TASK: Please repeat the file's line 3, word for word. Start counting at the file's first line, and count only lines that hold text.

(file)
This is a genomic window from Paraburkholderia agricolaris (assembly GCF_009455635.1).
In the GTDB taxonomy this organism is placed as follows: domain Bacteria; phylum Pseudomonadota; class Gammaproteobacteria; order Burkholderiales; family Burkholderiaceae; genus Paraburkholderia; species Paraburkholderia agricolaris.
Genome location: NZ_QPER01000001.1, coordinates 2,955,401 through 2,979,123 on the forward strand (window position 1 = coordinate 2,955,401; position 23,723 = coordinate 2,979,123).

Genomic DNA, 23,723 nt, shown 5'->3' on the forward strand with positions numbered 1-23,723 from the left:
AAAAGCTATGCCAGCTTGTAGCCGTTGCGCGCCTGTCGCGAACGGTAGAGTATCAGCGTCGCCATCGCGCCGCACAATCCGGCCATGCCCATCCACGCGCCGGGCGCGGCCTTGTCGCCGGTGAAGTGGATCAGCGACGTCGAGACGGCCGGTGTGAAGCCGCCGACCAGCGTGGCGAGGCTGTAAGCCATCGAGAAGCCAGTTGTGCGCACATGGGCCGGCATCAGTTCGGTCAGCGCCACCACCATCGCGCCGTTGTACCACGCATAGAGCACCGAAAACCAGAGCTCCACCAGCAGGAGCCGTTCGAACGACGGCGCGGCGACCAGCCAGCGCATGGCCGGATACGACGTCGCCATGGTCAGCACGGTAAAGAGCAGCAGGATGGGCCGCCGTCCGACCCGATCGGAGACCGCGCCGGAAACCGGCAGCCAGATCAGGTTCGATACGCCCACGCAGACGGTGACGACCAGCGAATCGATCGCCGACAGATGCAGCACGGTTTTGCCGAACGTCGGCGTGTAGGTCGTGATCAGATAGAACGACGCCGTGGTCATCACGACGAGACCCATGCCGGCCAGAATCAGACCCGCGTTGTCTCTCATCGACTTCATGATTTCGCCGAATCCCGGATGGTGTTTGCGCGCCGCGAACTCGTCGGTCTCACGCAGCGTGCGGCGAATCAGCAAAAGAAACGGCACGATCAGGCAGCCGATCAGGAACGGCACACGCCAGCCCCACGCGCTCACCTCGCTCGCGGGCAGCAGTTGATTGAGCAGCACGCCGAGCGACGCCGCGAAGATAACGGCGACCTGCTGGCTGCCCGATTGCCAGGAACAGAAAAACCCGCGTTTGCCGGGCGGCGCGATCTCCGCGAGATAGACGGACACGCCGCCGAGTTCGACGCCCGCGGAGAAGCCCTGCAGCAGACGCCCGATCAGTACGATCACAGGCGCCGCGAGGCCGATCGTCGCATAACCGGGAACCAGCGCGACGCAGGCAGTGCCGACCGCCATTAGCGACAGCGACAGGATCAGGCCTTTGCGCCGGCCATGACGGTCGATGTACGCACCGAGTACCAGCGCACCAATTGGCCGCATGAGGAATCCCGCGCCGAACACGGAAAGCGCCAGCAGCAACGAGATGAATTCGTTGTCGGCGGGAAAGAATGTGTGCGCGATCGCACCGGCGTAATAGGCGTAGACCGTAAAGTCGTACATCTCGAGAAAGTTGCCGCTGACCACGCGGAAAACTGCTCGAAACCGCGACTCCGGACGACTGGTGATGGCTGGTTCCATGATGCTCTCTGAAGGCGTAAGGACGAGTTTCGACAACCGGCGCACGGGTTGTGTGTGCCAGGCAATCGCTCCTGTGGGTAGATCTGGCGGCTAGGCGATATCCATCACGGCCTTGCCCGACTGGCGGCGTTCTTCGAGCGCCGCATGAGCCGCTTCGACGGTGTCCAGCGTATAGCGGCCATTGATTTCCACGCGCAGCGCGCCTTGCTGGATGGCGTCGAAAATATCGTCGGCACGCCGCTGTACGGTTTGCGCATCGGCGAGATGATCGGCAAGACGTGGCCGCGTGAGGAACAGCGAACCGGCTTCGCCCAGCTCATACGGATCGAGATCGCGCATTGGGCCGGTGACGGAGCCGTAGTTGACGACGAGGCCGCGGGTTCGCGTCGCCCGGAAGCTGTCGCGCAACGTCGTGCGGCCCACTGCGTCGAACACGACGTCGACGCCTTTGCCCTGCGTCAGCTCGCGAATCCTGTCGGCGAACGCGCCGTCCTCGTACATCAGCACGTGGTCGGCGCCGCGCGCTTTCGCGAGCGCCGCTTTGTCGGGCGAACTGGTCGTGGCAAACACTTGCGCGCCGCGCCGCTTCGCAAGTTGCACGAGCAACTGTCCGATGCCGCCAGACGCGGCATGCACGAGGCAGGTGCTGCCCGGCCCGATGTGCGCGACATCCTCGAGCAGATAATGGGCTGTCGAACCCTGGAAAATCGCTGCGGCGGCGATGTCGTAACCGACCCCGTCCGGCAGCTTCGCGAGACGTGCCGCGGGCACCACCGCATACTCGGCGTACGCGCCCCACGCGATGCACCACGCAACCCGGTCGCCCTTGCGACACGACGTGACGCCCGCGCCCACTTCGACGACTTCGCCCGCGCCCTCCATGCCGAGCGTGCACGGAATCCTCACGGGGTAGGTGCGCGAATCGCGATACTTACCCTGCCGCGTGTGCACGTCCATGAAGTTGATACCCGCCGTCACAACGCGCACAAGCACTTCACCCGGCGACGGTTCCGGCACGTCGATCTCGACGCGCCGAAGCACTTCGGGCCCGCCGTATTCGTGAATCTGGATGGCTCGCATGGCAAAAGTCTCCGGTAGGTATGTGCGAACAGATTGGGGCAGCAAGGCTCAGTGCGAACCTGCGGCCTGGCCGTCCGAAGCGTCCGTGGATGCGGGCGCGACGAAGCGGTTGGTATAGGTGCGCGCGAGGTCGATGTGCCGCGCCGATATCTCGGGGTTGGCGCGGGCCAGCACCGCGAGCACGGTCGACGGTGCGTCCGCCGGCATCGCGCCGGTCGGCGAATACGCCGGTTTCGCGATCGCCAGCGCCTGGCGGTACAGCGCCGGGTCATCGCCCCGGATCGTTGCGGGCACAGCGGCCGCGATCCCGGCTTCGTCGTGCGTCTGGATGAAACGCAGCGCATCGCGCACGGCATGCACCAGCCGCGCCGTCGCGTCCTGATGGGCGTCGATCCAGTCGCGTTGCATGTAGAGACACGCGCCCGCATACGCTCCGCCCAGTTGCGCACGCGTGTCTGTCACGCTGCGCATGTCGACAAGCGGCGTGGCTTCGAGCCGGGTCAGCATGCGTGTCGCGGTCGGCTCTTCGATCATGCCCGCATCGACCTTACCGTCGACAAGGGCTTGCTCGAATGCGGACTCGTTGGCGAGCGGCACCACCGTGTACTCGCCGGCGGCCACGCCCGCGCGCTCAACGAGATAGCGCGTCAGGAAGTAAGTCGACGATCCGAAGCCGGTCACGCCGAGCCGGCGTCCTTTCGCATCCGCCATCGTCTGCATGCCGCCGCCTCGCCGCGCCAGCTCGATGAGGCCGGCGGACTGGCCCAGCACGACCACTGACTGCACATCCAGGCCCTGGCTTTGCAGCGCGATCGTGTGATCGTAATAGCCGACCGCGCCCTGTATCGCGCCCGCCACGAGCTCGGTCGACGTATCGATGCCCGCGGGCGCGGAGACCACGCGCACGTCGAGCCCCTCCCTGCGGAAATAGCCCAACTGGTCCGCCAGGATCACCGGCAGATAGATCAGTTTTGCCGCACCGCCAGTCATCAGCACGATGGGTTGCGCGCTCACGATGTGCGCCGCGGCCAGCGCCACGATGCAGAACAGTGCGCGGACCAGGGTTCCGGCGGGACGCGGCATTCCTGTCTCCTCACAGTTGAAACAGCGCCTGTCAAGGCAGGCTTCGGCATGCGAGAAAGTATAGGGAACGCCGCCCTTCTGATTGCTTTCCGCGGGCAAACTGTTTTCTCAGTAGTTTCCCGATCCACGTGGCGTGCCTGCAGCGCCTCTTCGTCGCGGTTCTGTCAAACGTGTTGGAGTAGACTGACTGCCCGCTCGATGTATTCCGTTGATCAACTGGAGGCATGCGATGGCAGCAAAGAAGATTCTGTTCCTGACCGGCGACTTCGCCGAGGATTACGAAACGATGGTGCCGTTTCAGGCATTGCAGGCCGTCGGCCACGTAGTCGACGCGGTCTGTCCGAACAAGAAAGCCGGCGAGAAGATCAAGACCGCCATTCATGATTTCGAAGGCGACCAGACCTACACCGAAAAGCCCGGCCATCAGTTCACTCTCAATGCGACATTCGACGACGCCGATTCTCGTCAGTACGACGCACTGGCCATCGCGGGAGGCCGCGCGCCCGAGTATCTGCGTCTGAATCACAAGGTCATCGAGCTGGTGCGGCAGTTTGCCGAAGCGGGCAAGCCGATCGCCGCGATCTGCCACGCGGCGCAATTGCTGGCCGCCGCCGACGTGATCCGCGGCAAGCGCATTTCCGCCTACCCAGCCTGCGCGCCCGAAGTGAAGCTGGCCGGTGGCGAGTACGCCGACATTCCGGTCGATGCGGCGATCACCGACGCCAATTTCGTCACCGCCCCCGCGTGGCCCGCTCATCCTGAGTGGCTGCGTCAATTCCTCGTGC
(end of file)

Genome location: NZ_QPER01000001.1, coordinates 2,955,401 through 2,979,123 on the forward strand (window position 1 = coordinate 2,955,401; position 23,723 = coordinate 2,979,123).